Grown by the UK’s largest producer of peppers, Salvatore Genovese, who has a seven-acre farm in Blunham, Bedfordshire. He seems to have made it his goal to produce hotter and hotter chilies. Looking forward to his future work.

Learn more about the Komodo Dragon Pepper here.

#11: Naga Viper – 1,382,118 Scoville Heat Units (SHU).

Naga Viper Peppers
Naga Viper Peppers

The Naga Viper has been rated at 1,382,118 Scoville Heat Units (SHU), according to tests conducted by the Warwick HRI Mineral Analysis Laboratory, UK, in November 2010. The Naga Viper chili pepper is a hybrid of three different chili peppers – the Bhut Jolokia, the Naga Morich, and the Trinidad Scorpion.

It was created by Gerald Fowler, who runs the Chili Pepper Company in Cumbria, England. This pepper is hotter than the Naga Jolokia (or Bhut Jolokia) by a scorching 300,000 Scovilles, and is claimed to be able to peel paint. In comparison, pure capsaicin is rated at between 15,000,000 – 16,000,000 Scoville units, and police grade pepper spray is rated at about 5,000,000 Scovilles.

Learn more about the Naga Viper pepper here.

#12: 7 Pot Brain Strain – 1,350,000 Scoville Heat Units (SHU).

The 7 Pot Brain Strain was created using selective breeding by grower David Capiello, who cultivated only those peppers with specific traits, eventually producing peppers that resembled tiny pocked brains. In terms of heat, they will truly strain your brain.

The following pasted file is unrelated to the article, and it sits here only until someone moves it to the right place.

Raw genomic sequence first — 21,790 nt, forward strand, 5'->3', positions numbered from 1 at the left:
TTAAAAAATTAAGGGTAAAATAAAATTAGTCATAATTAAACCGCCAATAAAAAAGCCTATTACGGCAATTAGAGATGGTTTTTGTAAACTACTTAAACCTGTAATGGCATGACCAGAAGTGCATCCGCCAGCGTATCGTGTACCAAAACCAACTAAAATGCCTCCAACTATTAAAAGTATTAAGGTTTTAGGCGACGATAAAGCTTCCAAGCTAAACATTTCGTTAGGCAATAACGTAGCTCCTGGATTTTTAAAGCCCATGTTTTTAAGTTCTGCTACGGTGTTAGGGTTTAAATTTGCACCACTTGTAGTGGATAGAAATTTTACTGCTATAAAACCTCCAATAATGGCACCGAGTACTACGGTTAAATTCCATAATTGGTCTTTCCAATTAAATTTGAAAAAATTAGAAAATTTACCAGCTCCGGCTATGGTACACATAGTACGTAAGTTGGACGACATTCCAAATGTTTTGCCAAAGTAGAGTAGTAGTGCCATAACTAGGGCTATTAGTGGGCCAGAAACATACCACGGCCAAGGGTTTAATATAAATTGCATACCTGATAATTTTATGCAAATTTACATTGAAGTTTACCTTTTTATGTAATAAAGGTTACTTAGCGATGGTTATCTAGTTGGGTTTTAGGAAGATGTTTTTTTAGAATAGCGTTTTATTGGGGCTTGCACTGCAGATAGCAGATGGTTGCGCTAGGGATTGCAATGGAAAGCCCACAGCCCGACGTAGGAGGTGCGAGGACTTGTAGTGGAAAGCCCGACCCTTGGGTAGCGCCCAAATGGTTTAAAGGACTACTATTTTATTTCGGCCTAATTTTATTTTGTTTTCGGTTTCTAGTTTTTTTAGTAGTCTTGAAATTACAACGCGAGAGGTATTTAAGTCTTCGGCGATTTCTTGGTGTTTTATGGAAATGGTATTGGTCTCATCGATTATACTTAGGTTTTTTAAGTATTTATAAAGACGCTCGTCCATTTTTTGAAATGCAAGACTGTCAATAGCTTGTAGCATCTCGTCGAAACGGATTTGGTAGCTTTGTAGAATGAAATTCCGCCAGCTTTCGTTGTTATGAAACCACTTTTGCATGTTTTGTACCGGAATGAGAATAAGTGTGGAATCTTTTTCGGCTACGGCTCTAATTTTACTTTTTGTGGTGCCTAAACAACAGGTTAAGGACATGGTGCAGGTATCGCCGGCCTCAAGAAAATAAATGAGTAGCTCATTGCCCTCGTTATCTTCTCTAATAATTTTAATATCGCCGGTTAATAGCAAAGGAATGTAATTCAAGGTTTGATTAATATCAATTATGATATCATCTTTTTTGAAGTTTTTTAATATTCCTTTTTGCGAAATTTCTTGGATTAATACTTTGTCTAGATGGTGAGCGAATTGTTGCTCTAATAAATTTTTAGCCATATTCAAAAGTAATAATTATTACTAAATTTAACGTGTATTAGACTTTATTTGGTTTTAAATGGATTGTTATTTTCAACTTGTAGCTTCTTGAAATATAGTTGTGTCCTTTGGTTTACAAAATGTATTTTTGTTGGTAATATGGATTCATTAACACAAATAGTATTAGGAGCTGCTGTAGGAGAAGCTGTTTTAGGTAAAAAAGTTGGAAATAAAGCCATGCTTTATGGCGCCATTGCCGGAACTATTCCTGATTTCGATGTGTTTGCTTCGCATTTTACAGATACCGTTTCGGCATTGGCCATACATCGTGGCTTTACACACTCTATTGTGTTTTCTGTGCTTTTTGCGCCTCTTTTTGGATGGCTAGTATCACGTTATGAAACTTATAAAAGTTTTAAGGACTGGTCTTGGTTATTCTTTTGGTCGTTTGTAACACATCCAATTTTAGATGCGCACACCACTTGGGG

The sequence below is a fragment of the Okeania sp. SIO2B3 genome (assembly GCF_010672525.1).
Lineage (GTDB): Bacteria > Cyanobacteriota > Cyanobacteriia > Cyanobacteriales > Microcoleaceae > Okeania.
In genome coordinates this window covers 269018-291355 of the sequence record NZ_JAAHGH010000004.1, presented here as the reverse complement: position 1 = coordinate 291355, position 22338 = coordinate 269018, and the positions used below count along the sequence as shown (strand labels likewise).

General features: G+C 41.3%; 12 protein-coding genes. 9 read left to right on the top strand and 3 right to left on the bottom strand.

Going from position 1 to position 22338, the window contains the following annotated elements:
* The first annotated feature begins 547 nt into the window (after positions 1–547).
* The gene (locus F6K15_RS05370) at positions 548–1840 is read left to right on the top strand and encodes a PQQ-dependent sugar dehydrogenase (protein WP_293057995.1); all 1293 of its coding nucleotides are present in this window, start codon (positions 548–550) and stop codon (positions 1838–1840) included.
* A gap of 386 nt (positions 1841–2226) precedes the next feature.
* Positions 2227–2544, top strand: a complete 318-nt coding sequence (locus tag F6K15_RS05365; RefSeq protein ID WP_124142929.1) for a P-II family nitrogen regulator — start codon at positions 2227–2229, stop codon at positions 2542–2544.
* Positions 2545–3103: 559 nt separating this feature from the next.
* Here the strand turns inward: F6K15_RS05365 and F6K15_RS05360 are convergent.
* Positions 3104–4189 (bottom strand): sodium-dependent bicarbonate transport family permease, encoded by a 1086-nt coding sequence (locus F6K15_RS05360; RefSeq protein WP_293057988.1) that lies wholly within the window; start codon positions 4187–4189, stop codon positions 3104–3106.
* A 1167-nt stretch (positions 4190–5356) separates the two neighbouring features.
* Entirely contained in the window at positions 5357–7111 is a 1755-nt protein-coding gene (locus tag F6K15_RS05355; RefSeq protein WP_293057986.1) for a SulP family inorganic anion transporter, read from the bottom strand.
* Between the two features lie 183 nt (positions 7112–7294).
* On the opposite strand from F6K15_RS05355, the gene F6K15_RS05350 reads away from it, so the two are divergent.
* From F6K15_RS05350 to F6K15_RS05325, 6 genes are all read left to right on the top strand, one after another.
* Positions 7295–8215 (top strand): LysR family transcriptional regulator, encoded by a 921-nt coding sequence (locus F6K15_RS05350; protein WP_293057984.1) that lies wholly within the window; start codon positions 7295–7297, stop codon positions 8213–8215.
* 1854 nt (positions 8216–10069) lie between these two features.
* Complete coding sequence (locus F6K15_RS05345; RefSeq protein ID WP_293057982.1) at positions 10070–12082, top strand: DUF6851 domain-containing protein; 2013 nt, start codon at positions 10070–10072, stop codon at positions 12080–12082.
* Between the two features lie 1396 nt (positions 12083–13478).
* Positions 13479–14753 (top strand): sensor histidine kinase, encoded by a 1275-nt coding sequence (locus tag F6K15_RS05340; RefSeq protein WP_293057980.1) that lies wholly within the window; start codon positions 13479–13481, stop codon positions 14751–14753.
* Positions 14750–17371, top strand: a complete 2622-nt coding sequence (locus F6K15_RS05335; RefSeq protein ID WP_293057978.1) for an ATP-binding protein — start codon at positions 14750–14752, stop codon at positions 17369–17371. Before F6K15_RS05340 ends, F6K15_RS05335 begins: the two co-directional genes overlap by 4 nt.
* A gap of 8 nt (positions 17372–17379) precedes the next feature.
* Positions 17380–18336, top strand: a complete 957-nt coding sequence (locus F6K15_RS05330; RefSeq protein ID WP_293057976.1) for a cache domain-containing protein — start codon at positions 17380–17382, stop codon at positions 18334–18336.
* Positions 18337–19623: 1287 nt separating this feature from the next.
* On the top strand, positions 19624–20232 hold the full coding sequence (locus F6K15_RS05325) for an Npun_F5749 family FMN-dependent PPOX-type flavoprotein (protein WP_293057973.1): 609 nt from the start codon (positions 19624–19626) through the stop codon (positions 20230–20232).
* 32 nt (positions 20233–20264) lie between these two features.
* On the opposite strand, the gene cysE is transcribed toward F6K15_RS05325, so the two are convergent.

Brain Strain Chili Pepper - One of the Hottest Chili Peppers in the World

Learn more about the brain strain pepper.

#13: 7 Pot Barrackapore – 1,300,000 Scoville Heat Units (SHU).

7-Pot Barrackapore Chili Pepper

From the region of Barrackpore on the Caribbean Island of Trinidad. The Trinidad 7 Pot Barrackpore produces larger pods that most 7 pot varieties, with more wrinkles and longer pods. If you can get passed the heat, you’ll enjoy a fruity flavor.

Learn more about the 7 Pot Barrackapore.

#14: Infinity Chili – 1,067,286 – 1,250.000 Scoville Heat Units (SHU).

Infinity Chili Pepper

Created in England by Nick Woods of “Fire Foods,” the Infinity Chili pepper held the World Record for the world’s hottest chili pepper for two weeks in 2011, before it was ousted by the Naga Viper chili.

Learn more about the Infinity chili pepper here.

#15: 7 Pot Jonah – 1,200,000 Scoville Heat Units (SHU).

The 7 Pot Jonah produces pods that are typically larger than most 7 Pot varieties with bumpy, pocked fruit and scorpion-like tails. They mature to a bright red.

#165: Trinidad 7 Pot – 1,200,000 Scoville Heat Units (SHU).

#17: 7 Pot Inifinity – 1,176,182 Scoville Heat Units (SHU).

#18: Bedfordshire Super Naga – 1,120,000 Scoville Heat Units (SHU).

Another superhot produced by UK chili grower, Salvatore Genovese, in Blunham in the county of Bedfordshire, produces 500,000 chilli peppers every week. He also produces the Komodo Dragon chili pepper.

#19: New Mexico Scorpion – 1,191,595 Scoville Heat Units (SHU).